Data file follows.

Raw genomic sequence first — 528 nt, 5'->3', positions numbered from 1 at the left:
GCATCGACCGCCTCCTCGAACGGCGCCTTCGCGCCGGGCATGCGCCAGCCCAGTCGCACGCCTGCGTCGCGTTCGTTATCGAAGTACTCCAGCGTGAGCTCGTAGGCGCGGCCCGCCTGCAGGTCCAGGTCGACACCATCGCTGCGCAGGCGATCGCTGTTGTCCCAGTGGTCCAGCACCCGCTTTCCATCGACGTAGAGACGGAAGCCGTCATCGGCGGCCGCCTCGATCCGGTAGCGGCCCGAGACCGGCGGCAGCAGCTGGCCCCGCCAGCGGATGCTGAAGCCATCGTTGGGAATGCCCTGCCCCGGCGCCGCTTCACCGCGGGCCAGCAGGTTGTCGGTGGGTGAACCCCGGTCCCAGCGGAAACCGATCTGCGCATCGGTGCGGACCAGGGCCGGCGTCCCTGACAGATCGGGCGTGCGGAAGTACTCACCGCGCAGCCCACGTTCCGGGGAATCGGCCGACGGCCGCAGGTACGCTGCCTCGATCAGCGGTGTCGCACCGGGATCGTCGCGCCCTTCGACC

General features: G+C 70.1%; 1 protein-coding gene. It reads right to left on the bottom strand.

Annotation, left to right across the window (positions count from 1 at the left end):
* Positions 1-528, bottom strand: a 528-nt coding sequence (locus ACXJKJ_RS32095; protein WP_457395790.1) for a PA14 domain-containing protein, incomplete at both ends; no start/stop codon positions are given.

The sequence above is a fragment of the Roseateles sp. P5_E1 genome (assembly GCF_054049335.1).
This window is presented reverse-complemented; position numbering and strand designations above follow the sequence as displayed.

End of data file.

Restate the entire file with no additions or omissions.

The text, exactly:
Raw genomic sequence first — 528 nt, 5'->3', positions numbered from 1 at the left:
GCATCGACCGCCTCCTCGAACGGCGCCTTCGCGCCGGGCATGCGCCAGCCCAGTCGCACGCCTGCGTCGCGTTCGTTATCGAAGTACTCCAGCGTGAGCTCGTAGGCGCGGCCCGCCTGCAGGTCCAGGTCGACACCATCGCTGCGCAGGCGATCGCTGTTGTCCCAGTGGTCCAGCACCCGCTTTCCATCGACGTAGAGACGGAAGCCGTCATCGGCGGCCGCCTCGATCCGGTAGCGGCCCGAGACCGGCGGCAGCAGCTGGCCCCGCCAGCGGATGCTGAAGCCATCGTTGGGAATGCCCTGCCCCGGCGCCGCTTCACCGCGGGCCAGCAGGTTGTCGGTGGGTGAACCCCGGTCCCAGCGGAAACCGATCTGCGCATCGGTGCGGACCAGGGCCGGCGTCCCTGACAGATCGGGCGTGCGGAAGTACTCACCGCGCAGCCCACGTTCCGGGGAATCGGCCGACGGCCGCAGGTACGCTGCCTCGATCAGCGGTGTCGCACCGGGATCGTCGCGCCCTTCGACC

General features: G+C 70.1%; 1 protein-coding gene. It reads right to left on the bottom strand.

Annotation, left to right across the window (positions count from 1 at the left end):
* Positions 1-528, bottom strand: a 528-nt coding sequence (locus ACXJKJ_RS32095; protein WP_457395790.1) for a PA14 domain-containing protein, incomplete at both ends; no start/stop codon positions are given.

The sequence above is a fragment of the Roseateles sp. P5_E1 genome (assembly GCF_054049335.1).
This window is presented reverse-complemented; position numbering and strand designations above follow the sequence as displayed.